The world’s favourite fruit needs a genetic boost

The world’s most popular banana variety “Cavendish” is not the result of a breeding program but a banana variety found by a prehistoric farmer in a rainforest in Asia.   

Ever since Cavendish has been vegetatively propagated using small suckers sprouting from the base of the mother plant, and more recently tissue culture processes, to form the basis of our global banana export industry.  

Over 40 per cent of bananas grown globally belong to this single variety.  

Professor André Drenth inspecting a banana tree. 

Within Australia over 95 percent of the bananas grown in commercial plantations are of the Cavendish variety.  

The majority of banana production is located in north Queensland, which produces more than 95 percent of Australia's bananas with a Gross Value of Production close to $600 million. 

Although farmers select for shorter plants and better bunch characteristics, over time there has been no significant genetic gain in the global banana industry.  

The cultivation of a single variety on a global scale has given rise to a very high level of genetic vulnerability.  

The Cavendish variety is under threat from a range of fungal diseases, most notably, Black Sigatoka and Fusarium Wilt Tropical Race 4 to which it has no resistance.  

Black Sigatoka has spread widely and nearly a third of the cost of growing Cavendish concerns the control of this disease using fungicides which in some countries are applied on a weekly basis.  

Luckily, Australia is free from Black Sigatoka.  

Fusarium wilt TR4 in China Andre Drenth
André Drenth in China with a banana tree infected with Fusarium wilt TR4.

The other disease, Fusarium with TR4, is spreading across the world and is present in North Queensland where it is under active containment since it was first identified 2015.   

The most obvious solution to these problems is to breed bananas which are resistant to these diseases but this is easier said than done. 

The first problem is that the bananas we eat are sterile resulting from fruit formation without fertilization.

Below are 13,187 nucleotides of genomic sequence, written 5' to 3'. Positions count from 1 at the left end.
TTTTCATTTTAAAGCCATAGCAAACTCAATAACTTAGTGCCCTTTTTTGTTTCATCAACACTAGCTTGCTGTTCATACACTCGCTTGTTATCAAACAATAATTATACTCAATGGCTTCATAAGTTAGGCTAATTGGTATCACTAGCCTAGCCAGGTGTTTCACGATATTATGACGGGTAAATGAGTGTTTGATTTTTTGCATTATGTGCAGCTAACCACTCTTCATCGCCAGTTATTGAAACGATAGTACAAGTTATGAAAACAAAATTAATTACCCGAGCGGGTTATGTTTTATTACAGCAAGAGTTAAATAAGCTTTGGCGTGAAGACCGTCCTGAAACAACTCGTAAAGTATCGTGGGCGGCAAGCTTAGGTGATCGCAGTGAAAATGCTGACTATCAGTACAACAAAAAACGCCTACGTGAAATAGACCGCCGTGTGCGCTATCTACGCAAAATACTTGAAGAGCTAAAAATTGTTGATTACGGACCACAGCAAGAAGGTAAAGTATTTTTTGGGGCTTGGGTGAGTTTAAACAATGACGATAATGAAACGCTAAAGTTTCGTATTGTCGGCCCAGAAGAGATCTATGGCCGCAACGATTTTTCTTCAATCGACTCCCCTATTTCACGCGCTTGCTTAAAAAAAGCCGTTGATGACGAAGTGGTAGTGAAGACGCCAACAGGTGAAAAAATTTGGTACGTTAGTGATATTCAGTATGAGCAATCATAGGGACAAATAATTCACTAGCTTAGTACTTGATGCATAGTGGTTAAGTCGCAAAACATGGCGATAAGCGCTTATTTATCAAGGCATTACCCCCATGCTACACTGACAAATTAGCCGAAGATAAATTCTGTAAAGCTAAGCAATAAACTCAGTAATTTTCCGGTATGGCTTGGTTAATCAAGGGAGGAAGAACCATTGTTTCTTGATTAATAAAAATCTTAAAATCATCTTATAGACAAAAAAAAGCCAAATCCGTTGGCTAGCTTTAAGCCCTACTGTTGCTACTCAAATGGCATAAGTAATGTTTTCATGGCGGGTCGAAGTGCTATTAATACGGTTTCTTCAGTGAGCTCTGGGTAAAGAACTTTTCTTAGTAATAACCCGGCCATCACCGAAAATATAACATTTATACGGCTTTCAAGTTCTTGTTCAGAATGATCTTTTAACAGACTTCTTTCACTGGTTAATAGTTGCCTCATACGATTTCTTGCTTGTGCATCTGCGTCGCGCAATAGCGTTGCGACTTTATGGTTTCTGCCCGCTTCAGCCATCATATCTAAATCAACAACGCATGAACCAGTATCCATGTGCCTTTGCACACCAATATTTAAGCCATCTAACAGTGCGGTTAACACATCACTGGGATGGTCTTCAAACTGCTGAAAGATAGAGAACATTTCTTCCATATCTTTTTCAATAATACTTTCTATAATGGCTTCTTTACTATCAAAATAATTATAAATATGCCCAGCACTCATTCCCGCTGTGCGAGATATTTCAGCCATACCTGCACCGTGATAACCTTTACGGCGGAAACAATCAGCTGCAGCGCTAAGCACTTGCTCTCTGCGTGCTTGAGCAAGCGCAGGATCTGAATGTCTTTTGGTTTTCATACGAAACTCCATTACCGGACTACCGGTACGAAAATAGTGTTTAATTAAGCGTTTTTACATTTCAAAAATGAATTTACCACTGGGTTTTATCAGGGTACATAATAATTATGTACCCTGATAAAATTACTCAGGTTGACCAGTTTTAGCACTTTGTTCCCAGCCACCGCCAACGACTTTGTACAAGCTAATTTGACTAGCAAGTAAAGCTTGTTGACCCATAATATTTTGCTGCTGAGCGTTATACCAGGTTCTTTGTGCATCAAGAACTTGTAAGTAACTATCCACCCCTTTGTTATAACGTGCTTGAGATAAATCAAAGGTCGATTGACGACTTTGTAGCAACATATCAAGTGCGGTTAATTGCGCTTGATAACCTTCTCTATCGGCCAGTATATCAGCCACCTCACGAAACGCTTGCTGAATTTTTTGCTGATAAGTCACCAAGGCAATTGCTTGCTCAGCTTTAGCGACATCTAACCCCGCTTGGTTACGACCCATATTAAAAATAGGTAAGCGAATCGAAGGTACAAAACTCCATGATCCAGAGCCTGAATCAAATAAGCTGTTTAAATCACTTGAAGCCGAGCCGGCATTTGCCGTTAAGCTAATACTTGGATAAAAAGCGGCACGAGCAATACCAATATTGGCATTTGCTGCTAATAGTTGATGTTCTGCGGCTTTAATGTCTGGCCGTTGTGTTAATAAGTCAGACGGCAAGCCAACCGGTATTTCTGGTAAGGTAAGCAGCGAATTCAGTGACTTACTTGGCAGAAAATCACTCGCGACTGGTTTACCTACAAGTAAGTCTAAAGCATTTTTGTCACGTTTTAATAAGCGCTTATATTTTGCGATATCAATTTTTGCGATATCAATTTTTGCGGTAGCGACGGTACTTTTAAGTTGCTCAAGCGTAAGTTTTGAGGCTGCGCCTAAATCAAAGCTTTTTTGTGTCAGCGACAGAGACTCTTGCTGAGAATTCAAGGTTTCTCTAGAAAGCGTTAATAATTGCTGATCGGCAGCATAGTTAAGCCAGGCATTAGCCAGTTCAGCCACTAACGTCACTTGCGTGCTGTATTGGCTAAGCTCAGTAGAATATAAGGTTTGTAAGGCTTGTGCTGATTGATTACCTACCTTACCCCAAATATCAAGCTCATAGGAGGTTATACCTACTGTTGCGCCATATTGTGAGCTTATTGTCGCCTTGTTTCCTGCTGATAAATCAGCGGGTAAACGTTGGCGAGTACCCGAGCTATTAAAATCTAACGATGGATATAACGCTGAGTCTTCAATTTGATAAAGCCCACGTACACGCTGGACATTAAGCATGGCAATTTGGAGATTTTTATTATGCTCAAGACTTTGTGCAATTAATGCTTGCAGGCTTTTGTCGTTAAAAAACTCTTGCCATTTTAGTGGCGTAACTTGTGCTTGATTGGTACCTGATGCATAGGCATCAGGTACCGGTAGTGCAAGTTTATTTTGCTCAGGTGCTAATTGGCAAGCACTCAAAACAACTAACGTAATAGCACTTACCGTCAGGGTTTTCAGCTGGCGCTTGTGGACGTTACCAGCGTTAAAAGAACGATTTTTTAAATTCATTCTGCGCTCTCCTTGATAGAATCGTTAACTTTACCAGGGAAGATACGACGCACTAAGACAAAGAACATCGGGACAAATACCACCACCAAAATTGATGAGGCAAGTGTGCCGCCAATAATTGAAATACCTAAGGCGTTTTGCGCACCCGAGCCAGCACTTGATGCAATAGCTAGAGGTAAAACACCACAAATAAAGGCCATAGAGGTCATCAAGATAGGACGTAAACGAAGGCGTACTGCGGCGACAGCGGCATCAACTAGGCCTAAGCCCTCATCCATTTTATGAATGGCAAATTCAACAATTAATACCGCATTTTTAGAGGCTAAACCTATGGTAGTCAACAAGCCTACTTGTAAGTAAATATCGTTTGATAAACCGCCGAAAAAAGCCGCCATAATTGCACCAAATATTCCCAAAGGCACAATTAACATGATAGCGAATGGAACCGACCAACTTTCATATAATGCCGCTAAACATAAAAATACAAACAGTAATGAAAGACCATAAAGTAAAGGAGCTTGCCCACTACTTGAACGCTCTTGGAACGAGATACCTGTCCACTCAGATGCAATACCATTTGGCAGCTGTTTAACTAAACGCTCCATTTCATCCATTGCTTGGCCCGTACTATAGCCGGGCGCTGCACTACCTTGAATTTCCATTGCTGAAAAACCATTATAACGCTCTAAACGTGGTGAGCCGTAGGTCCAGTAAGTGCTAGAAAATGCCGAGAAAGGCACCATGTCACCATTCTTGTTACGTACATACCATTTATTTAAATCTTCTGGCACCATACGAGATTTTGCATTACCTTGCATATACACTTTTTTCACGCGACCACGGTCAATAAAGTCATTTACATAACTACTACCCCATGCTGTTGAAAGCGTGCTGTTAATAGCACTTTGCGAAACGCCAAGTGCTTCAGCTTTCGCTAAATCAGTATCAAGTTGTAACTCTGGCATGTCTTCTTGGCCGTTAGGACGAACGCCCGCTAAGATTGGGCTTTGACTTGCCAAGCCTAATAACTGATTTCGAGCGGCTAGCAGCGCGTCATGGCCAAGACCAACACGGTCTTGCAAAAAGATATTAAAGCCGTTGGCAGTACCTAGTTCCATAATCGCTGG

Cavendish bananas are also triploid and both male as well as female sterile. In contrast wild bananas are diploid and produce lots of seed making them unsuitable for consumption.  

Native or wild bananas of different Musa species or subspecies occasionally fertilise each other and then you end up with an infertile fruit lacking seed and they are the ones we can eat.  

It's similar to how you produce a mule from a horse and a donkey, where the offspring is sterile. 

The second problem is that there have not many fundamental genetic studies studies done on bananas, despite that it is one of the top ten food crops in the world today.  

In terms of other crop industries, bananas are still in the pre-domestication phase and can be considered as an orphan crop suffering from a fertility crisis. 

Very little basic research had been done on banana, which was typical for crops growing by small holders in the tropics.   

Cavendish banana trees affected by TR4 in China. Photo: André Drenth

We have not really domesticated bananas, we're just using material from the wild still. Although there is a lot of diversity within the Musa genus, very little as yet has found its way in the hands of the banana consumer.  

Genetic improvement is needed to be able to effectively control plant diseases which threaten the cultivation of the Cavendish banana. 

After a century of plant breeding, less than five per cent of the world bananas actually come from a breeding program.  

To investigate the reasons behind this situation and the challenges  involved in developing new banana varieties – together with Professor Gert Kema from Wageningen University – I have edited a book on “Germplasm and genetic improvement” of bananas which was recently published by Burleigh-Dodds in the United Kingdom.  

This Volume is part of three part Achieving Sustainable Cultivation of Bananas series.   

The first volume in the series published in 2018 was on banana cultivation techniques and the second volume published in 2020 deals with germplasm and genetic improvement. Volume 3 will cover diseases and pests of banana.  

Volume two of the Achieving Sustainable Cultivation of Bananas aims to cut across boundaries of botany, taxonomy, genetics, floral biology, molecular genetics, cytogenetics, genetic modification and plant breeding.  

A lot of information is scattered among hundreds and hundreds of research papers, so what we try to do is what I call ‘write what needs to be written’.  

It’s really about bringing all these diverse issues together and identify key trends in a single easy to understand format. 

The book contains information relevant for banana researchers, industry leaders and investors.  

Contact: Professor André Drenth Tel: +61 7 3443 2460 Email: , Margaret Puls, QAAFI Communications Mob +61 0 419 578 356, 

The Queensland Alliance for Agriculture and Food Innovation is a research institute at The University of Queensland supported by the Queensland Government via the Queensland Department of Agriculture and Fisheries.

Last updated:
4 June 2021